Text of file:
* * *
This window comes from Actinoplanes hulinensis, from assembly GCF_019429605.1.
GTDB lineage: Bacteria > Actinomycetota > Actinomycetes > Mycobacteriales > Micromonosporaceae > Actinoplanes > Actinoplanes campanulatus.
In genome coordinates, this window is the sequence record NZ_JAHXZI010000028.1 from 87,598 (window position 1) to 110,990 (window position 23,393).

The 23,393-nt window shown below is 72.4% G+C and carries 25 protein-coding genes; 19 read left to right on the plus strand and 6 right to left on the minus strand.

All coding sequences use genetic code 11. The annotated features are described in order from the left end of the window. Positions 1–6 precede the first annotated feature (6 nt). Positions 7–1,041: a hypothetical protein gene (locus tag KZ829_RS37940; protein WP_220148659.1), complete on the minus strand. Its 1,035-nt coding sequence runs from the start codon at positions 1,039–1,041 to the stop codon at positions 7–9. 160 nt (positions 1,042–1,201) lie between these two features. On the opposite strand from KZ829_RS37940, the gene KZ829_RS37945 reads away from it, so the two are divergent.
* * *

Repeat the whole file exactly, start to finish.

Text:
This window comes from Actinoplanes hulinensis, from assembly GCF_019429605.1.
GTDB lineage: Bacteria > Actinomycetota > Actinomycetes > Mycobacteriales > Micromonosporaceae > Actinoplanes > Actinoplanes campanulatus.
In genome coordinates, this window is the sequence record NZ_JAHXZI010000028.1 from 87,598 (window position 1) to 110,990 (window position 23,393).

The 23,393-nt window shown below is 72.4% G+C and carries 25 protein-coding genes; 19 read left to right on the plus strand and 6 right to left on the minus strand.

All coding sequences use genetic code 11. The annotated features are described in order from the left end of the window. Positions 1–6 precede the first annotated feature (6 nt). Positions 7–1,041: a hypothetical protein gene (locus tag KZ829_RS37940; protein WP_220148659.1), complete on the minus strand. Its 1,035-nt coding sequence runs from the start codon at positions 1,039–1,041 to the stop codon at positions 7–9. 160 nt (positions 1,042–1,201) lie between these two features. On the opposite strand from KZ829_RS37940, the gene KZ829_RS37945 reads away from it, so the two are divergent.